What Indigenous interns say

This was a valuable, rewarding, well-rounded and enlightening educational experience which showed me that a legal career can be about more than just black letter law; it can be about empowering the community and building relationships.  Indigenous cultural and intellectual property (ICIP) was a fascinating and challenging area of law to experience. I was excited to learn from someone so well regarded and I learnt a great deal under her mentorship.  My time at on placement taught me a key truth: everything in this area of law has to do with people and what motivates them. The law can be used to empower your clients to achieve their dreams, and to fight for their rights when the chips are down.

Sasha Purcell, Terri Janke

It was a very welcoming environment at KCLS and it was so rewarding to get good outcomes for the clients. It was great to develop friendships and work relationships that are meaningful.

Kira Clark, KCLS

It was such a fantastic experience. The people who I worked alongside the entire time I was there, were so generous with their time, treated me like a fellow worker, and allowed me to grow so much over the five and a half weeks. I will definitely be staying in touch with all of them and I'm looking forward to working with them in the future, hopefully on one of my own projects.

Julia Moriarty, Lingo Pictures

The Cultural Unit has enabled me to see the strength and power that culture can have in government organisations, as well as allowing me to further develop my knowledge and understanding of Indigenous and Torres Strait Islander culture. This opportunity has truly been a substantial experience that exceeded my expectations and one that allowed me to reflect on my future career direction.

Jessica Laing, YJ

This experience has had a significant impact on myself by strengthening my passions to give back to community, to foster the excellence of our young people, and to be active in the development of our future leaders and change makers. It was also a really enriching experience personally as I was able to come to a greater sense of my Indigeneity through knowledge-sharing with the students.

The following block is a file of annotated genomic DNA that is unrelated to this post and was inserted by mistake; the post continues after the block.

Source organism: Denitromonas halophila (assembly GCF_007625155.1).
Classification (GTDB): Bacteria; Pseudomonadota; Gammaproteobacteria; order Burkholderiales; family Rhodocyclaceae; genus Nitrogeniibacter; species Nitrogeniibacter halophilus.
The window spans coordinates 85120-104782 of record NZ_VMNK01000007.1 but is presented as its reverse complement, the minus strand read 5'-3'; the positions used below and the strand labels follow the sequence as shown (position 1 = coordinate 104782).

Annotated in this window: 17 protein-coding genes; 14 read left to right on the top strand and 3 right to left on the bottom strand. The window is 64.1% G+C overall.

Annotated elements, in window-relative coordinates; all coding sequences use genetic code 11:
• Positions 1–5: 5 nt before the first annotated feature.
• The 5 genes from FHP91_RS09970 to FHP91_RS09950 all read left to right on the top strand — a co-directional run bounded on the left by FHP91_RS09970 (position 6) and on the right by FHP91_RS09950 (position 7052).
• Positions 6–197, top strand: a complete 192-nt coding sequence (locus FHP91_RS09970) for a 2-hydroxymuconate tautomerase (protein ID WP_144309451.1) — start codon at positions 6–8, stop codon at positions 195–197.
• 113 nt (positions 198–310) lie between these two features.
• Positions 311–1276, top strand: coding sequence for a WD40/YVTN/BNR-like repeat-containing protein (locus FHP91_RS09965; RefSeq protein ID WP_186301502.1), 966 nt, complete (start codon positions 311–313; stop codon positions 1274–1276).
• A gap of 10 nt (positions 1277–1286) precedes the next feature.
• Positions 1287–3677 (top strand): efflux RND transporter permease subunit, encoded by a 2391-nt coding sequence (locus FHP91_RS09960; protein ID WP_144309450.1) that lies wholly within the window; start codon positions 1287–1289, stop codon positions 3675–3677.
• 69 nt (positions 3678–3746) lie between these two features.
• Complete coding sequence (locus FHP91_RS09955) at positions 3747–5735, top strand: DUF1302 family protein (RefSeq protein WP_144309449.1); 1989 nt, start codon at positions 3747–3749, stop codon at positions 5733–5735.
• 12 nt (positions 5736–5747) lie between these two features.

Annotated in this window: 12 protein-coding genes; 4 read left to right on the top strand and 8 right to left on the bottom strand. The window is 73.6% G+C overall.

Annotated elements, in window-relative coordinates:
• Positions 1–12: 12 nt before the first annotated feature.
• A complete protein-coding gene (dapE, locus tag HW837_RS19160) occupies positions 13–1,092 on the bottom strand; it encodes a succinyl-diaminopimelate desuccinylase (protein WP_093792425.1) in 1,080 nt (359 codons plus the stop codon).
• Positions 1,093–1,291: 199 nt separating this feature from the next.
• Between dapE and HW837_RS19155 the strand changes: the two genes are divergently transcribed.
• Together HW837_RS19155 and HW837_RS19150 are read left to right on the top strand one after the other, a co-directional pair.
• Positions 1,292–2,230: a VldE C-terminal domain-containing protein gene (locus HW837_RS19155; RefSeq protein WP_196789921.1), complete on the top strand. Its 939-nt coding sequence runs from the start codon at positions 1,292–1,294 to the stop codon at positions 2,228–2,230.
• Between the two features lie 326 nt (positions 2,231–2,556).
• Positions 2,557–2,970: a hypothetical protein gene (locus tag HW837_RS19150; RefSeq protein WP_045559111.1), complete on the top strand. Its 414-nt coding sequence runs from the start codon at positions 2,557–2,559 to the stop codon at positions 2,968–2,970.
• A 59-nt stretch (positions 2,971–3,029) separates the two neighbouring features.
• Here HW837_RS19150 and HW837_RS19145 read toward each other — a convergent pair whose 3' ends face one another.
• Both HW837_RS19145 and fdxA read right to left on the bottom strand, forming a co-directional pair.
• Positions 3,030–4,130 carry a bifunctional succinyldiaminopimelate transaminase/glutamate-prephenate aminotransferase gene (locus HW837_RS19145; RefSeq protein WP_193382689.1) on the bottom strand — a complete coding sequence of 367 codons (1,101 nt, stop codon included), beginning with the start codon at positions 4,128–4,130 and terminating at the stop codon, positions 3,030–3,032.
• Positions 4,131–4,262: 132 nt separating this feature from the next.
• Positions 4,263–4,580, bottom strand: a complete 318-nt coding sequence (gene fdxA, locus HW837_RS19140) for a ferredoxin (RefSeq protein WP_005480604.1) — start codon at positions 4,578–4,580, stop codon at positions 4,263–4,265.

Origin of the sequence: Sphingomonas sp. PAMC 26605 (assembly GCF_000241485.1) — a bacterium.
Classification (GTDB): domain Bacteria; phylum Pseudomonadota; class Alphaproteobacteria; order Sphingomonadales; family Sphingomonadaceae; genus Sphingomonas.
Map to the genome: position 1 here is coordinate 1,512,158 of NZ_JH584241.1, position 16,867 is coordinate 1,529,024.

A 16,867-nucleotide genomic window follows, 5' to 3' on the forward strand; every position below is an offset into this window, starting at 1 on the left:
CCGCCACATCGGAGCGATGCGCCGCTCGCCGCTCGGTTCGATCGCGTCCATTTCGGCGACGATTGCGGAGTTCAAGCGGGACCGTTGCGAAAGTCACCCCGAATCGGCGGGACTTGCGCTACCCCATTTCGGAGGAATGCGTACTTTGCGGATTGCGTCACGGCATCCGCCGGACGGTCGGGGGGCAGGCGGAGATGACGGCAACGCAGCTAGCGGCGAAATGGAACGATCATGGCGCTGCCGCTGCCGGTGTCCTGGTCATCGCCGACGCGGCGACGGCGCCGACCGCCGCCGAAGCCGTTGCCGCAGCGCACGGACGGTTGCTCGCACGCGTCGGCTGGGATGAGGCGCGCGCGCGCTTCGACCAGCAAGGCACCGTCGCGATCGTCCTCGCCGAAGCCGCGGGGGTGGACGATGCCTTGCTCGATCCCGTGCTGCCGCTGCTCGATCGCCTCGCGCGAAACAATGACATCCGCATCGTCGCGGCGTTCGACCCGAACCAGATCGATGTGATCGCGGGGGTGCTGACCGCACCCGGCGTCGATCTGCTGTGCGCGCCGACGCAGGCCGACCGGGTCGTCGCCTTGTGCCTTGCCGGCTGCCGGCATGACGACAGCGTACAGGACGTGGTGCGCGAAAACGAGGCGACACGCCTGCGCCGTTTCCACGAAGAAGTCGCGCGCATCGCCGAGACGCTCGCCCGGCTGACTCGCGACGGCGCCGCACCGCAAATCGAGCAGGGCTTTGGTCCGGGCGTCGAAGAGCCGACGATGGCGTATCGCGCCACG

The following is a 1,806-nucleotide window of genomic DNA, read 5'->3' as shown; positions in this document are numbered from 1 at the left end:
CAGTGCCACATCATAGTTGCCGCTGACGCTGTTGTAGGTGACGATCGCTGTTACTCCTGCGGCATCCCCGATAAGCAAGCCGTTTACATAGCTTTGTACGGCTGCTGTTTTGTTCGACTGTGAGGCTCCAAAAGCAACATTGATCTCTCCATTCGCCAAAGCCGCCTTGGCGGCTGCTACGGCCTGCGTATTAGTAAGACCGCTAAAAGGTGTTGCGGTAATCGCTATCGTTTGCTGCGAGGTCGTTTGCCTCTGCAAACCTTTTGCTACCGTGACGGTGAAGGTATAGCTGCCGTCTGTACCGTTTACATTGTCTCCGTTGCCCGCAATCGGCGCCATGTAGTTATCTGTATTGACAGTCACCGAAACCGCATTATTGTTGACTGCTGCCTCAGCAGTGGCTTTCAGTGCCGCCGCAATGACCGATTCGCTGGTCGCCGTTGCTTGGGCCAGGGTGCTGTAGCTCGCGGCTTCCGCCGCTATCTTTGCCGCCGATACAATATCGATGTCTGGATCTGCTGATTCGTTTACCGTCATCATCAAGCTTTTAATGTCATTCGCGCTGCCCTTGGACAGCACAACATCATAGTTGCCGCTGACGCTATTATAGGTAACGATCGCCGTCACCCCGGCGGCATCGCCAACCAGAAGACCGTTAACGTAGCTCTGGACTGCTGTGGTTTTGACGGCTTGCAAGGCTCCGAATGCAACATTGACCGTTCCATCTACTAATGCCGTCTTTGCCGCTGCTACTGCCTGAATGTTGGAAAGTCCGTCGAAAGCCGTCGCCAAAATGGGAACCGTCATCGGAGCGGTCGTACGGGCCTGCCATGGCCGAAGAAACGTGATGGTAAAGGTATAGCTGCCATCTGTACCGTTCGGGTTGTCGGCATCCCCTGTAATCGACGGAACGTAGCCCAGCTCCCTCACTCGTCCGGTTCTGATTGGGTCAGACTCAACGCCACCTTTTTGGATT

Paris Mordecai, FYA

As an Aboriginal person, I have a passion for working with Aboriginal people, giving back to my community and working to make a difference. I feel privileged to have had the opportunity to learn more about my culture, my country, my language and develop as a person. I have always been proud of my culture but have never felt ‘truly Indigenous’ because of my skin colour. I believe this experience has benefited me professionally as it has reaffirmed my pride and that I am Indigenous, which I believe will help me to relate to my Indigenous patients. My supervisor has really inspired me as a role model and I look forward to making a difference in my field.

Allison Morgan, WGN

I experienced many firsts including the highs of bringing people back to life and the lows of suicide and fatal MVA’s.  Along the way St Johns continually providing essential peer support services to our entire team.   It has been a hugely surreal journey to have experienced but one I continue to reflect on.   

Carrington Bond, St John Ambulance

I could not be any more stoked on the experiences and knowledge I was privileged of gaining over summer. The Aurora program internships are absolutely fantastic! A very rewarding, and educational experience!

Brielle Long, Chatham

I really enjoyed working in Family Law team & they were a fantastic group of individuals. I learnt a great deal about how the Family Law sector worked, how much impact the Department of Child Safety known as DCP in Western Australia has on the lives of Indigenous people & what that has meant for Aboriginal & Torres Strait Islanders people not just in Western Australia but Australia in general.

Fiona Middleton-Gala, Social Work intern, ALSWA

I learnt a lot about native title and the people represented in a short period of time. It gave me ideas about employment opportunities both in and outside of native title, valuable contacts, and a better understanding of what professional anthropologists actually do.

Shakara Liddelow-Hunt, WDLAC